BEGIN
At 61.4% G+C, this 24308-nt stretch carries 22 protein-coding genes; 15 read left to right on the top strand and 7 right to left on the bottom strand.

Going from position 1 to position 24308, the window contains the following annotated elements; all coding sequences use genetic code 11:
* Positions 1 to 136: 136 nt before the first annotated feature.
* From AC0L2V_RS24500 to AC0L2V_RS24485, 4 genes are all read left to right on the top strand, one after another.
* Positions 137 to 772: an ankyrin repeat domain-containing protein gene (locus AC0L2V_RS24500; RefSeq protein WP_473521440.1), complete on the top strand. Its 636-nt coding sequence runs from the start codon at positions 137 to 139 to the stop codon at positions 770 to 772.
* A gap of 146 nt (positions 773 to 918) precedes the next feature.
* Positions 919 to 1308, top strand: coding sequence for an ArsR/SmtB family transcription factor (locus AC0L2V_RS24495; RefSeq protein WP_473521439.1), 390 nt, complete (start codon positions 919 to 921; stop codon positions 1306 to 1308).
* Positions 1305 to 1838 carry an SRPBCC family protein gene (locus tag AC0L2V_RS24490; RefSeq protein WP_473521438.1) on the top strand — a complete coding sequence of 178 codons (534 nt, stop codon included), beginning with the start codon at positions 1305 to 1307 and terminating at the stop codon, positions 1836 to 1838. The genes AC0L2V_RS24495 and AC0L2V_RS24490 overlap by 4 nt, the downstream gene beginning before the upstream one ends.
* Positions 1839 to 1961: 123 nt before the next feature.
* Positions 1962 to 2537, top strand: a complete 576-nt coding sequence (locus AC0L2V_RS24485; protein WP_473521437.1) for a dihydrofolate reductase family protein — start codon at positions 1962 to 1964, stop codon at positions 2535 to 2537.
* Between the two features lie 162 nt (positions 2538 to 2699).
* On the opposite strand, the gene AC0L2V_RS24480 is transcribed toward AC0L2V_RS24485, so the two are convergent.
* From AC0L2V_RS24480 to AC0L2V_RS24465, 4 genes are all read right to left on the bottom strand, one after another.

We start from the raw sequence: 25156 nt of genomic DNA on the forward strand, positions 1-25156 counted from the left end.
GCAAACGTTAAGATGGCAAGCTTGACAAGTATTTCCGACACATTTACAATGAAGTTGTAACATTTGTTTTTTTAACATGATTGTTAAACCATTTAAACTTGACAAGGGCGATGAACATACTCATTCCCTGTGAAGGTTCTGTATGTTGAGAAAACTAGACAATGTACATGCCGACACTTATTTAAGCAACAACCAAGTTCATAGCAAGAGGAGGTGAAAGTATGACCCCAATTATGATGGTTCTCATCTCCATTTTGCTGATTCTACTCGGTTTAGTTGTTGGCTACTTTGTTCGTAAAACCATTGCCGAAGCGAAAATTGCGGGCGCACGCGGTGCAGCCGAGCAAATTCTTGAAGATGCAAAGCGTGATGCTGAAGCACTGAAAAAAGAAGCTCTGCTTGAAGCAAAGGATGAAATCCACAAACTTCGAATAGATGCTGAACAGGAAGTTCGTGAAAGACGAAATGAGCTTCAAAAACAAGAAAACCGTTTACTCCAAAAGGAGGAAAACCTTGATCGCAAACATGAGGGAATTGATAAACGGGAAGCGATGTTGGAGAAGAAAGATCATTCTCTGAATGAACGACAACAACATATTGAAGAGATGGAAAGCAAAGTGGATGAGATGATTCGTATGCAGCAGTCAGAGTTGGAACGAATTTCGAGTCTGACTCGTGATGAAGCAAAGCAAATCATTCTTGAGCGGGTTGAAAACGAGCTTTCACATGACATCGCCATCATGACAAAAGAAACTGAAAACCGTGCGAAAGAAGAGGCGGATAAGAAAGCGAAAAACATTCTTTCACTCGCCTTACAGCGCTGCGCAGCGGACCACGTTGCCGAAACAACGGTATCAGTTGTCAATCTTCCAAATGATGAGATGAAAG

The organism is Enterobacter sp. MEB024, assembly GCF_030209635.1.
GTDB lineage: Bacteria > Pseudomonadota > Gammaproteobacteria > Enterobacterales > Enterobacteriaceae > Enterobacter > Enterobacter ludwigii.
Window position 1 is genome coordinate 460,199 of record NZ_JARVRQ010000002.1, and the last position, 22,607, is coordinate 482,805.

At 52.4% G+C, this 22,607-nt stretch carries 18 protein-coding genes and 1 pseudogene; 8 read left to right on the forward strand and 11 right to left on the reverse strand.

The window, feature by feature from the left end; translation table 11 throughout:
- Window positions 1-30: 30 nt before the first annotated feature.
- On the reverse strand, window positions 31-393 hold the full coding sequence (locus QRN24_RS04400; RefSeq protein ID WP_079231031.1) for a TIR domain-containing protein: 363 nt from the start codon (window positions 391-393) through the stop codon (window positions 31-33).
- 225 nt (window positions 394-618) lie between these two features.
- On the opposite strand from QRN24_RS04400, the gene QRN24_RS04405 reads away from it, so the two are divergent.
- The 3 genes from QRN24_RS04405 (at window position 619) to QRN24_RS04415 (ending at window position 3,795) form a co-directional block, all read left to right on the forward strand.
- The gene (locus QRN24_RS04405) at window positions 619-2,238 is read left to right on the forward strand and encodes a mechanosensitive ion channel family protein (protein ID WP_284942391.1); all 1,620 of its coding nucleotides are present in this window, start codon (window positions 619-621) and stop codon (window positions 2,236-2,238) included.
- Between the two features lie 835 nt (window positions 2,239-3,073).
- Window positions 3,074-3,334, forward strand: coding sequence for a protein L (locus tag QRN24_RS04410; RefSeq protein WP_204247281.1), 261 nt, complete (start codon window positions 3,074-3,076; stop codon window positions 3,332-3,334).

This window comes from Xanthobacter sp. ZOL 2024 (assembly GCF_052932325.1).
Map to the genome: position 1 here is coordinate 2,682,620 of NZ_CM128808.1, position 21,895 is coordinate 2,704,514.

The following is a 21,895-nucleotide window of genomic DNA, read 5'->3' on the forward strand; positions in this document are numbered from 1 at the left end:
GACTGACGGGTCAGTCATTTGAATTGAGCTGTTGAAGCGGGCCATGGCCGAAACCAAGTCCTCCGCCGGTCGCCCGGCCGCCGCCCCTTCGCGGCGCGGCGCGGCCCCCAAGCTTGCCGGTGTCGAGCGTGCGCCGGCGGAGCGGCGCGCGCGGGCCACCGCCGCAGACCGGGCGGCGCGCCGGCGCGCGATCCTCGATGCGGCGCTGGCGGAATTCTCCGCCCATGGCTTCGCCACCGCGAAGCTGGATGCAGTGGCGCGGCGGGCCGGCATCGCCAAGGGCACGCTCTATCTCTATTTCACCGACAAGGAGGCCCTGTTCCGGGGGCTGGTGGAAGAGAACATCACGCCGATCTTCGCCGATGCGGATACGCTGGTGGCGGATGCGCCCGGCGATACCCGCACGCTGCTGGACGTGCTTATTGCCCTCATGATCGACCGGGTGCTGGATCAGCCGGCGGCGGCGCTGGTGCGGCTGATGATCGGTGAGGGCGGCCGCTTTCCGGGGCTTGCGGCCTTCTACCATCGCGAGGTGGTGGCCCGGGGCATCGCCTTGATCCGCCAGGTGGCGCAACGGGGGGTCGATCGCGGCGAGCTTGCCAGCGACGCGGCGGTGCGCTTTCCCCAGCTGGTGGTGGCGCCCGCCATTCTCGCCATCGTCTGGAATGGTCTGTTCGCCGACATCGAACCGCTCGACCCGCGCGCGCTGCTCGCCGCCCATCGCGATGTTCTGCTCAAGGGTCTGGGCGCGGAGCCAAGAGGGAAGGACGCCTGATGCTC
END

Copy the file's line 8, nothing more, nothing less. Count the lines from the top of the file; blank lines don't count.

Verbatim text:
* Positions 1305 to 1838 carry an SRPBCC family protein gene (locus tag AC0L2V_RS24490; RefSeq protein WP_473521438.1) on the top strand — a complete coding sequence of 178 codons (534 nt, stop codon included), beginning with the start codon at positions 1305 to 1307 and terminating at the stop codon, positions 1836 to 1838. The genes AC0L2V_RS24495 and AC0L2V_RS24490 overlap by 4 nt, the downstream gene beginning before the upstream one ends.